Galveston proposes pension deal for police department
GALVESTON — The city of Galveston has proposed a 21 percent increase to its contribution to the police pension fund, a key step in breaking a months-long stalemate in negotiations with the police union and moving its underfunded pension system toward solvency.
The proposal offered to Galveston’s police pension board Tuesday could pave the way toward stabilizing the pension fund while staving off any threat that the state Legislature might step in to mediate negotiations between the city and police union, which have grown tense in recent months. The Galveston Municipal Police Association recently leased a billboard on Interstate 45 advertising Galveston as “Home of the Worst Police Retirement in Texas.”
The city’s offer would raise its contribution to the pension fund to 18 percent from the current 14.83 percent, an increase of more than 21 percent. The police union’s 12 percent contribution would be frozen for the first five years under the city’s proposal. The city would reduce its contribution once the pension fund “achieves stability,” though an exact time frame has not been determined.
City Manager Brian Maxwell said the proposal is the first step toward restoring the police pension to good financial health. The fund has over $32 million in unfunded liabilities, according to the state comptroller’s office.
While Galveston’s police pension is not as troubled as those of other Texas cities faced with massive deficits — Houston, Dallas, San Antonio, and Austin have accumulated more than $22 billion combined in municipal pension shortfalls, according to a 2016 report from Moody’s — the city has seen its police pension plunge from 99 percent funded in 2000 to 42 percent funded in 2017.
These cities’ pension funds face a common problem — unsustainable projected rates of return on investments that fail to account for economic and market volatility. Houston, for example, projected rates of return as high as 8.5 percent for its three municipal pension funds, when those returns were averaging closer to 3 percent or 4 percent.
Galveston was using an assumed rate of return on its police pension plan of 8 percent, which had been reduced to 7.5 percent as of 2018, still one of the highest rates in the state. Galveston’s sluggish returns on investment combined with a reduction in the city’s workforce since 2010 — and, subsequently, reduced contributions to the funds — led to a slow deterioriation of the police pension fund.
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Galveston’s proposal includes a reduction in its expected rate of return from 7.5 percent to “a more realistic” 6.75 percent.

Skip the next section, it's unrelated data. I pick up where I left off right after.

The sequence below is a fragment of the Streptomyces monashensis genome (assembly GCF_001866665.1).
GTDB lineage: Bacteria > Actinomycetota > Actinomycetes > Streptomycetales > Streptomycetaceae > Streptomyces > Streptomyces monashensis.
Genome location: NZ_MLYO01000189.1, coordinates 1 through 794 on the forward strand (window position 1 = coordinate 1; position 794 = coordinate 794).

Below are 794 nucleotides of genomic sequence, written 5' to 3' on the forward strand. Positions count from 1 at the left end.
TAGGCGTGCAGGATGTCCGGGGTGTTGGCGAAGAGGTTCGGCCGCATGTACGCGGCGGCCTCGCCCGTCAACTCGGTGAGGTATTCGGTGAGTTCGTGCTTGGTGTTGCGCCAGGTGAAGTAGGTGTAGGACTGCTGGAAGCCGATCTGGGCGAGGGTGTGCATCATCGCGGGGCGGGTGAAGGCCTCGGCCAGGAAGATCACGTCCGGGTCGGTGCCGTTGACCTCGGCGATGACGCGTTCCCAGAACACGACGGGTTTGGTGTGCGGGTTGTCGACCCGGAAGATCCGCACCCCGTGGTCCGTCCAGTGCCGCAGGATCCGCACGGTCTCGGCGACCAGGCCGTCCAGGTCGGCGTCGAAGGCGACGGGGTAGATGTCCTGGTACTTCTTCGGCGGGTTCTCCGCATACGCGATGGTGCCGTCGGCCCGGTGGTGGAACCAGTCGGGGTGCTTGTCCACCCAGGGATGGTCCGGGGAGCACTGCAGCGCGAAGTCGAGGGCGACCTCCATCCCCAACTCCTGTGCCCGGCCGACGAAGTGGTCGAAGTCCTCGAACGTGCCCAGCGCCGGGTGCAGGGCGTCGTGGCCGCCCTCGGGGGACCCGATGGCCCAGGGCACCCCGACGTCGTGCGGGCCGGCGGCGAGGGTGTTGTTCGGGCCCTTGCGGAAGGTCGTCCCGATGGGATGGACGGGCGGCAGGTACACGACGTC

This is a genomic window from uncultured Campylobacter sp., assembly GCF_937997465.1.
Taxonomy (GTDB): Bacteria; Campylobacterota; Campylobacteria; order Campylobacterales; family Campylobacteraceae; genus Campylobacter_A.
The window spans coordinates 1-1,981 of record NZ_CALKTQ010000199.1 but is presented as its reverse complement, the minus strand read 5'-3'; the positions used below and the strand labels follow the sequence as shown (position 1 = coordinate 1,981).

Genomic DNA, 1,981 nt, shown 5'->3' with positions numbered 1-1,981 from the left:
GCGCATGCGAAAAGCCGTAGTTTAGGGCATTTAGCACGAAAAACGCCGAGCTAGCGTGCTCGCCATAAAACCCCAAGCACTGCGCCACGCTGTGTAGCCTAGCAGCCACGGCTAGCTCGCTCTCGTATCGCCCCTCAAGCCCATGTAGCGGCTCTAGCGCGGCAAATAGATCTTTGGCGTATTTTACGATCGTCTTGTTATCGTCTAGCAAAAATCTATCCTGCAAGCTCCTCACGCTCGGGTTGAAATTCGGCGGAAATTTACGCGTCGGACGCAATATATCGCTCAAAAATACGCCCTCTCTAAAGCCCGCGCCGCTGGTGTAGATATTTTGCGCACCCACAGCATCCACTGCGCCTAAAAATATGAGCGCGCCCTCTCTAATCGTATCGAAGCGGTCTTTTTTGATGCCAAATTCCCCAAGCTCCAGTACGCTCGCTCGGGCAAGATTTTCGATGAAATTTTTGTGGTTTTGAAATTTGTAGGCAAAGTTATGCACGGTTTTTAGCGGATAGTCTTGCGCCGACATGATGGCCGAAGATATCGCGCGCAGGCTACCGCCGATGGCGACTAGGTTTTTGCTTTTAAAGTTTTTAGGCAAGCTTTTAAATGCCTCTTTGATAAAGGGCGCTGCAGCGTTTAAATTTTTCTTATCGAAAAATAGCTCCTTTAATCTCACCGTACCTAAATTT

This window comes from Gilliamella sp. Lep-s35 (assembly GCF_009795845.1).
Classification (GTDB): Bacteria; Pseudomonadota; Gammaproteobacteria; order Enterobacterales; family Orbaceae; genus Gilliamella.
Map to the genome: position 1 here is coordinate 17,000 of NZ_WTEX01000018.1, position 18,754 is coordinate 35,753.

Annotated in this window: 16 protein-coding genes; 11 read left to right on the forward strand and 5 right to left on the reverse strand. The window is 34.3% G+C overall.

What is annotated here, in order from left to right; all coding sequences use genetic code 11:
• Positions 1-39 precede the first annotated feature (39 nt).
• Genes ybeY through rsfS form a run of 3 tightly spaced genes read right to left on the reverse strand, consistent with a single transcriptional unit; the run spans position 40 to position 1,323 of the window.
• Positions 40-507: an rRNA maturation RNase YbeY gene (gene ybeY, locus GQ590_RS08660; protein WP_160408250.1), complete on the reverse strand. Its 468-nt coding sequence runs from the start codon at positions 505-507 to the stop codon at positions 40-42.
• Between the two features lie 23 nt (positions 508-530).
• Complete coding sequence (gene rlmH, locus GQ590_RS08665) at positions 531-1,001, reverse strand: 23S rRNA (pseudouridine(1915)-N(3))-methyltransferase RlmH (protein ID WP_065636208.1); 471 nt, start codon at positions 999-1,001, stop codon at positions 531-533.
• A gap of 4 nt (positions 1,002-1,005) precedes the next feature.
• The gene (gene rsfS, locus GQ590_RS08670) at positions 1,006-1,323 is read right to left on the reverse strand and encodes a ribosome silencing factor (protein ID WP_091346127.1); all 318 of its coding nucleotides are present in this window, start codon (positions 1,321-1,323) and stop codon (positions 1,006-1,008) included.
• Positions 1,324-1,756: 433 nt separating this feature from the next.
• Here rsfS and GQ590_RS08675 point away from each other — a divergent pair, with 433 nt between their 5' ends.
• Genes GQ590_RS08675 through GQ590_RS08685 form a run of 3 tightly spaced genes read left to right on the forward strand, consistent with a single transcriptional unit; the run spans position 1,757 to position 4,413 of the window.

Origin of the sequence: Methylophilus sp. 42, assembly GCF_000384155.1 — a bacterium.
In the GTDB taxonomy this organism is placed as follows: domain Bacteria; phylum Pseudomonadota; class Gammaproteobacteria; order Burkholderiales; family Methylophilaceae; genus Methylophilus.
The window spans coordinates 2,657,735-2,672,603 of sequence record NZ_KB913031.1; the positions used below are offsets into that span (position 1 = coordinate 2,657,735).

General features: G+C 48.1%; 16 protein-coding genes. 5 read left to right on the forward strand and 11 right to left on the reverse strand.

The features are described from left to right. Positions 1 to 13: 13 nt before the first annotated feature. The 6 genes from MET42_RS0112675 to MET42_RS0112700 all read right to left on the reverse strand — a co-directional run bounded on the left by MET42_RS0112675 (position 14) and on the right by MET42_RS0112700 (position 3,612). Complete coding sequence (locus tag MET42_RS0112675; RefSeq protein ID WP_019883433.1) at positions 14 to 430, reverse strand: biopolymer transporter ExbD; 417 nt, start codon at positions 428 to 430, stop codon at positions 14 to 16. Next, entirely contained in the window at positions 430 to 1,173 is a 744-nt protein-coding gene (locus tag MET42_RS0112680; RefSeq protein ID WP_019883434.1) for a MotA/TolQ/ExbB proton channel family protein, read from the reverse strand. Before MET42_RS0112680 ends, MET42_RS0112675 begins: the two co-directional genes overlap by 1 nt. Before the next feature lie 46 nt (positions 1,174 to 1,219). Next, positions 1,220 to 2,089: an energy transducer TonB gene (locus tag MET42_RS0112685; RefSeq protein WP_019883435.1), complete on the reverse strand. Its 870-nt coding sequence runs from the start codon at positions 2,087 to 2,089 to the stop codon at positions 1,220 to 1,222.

The long-term goal for Galveston is to move its entire municipal pension system to the statewide retirement system, though Maxwell said the city would likely have to do that gradually over time. The civil employees pension fund, which is in better fiscal health, would be migrated first, with the police pension plan likely another 10 to 20 years down the road, Maxwell said.
Galveston Police Pension Board Chairman Geoff Gainer cautioned that while it is “incredibly premature” to say that the police union had agreed to the proposal, he is receptive to the contribution structure and has begun to discuss the plan with his members.
“One thing I told (the members) in the meeting, even if we were to reach an agreement on these things, that’s 20 percent of the battle because the devil’s in the details,” Gainer said. “It is a long way to go before it’s done and we can put it in ink.”
The contours of the city’s plan mirror an approach advocated by state Rep. Dan Flynn, R-Canton, who chaired the House of Representative’s pension committee and stepped in to draft plans to help struggling pension funds in Houston and Dallas.
The Galveston Daily News reported in November that Flynn penned a letter to Galveston city officials advocating a higher retirement age and a retirement board “heavily weighted” towards investment professionals with experience protecting pensions.
Maxwell said Flynn and Rep. Jim Murphy, R-Houston, the new House pension committee chairman, would likely take the lead in filing the bill to amend the current statute that governs the Galveston police pension plan. Gainer said he would meet Friday with Mayes Middleton, the new state representative for Galveston, to gauge his opinion.
As a show of good faith, if the police union approves of the city’s proposal, the two sides could submit a plan reflecting the changes before the Legislature amends the statute.
Gainer and Maxwell agreed that they would rather come to an agreement than punt the issue to Austin, though legislators will likely have input on the final agreement.
“I would want them to be at least in the general vicinity to keep tabs on everything so that we don’t go off the rails like we have been,” Gainer said. “The prospect of having to do this in front of, or with state oversight is what got things back on track.”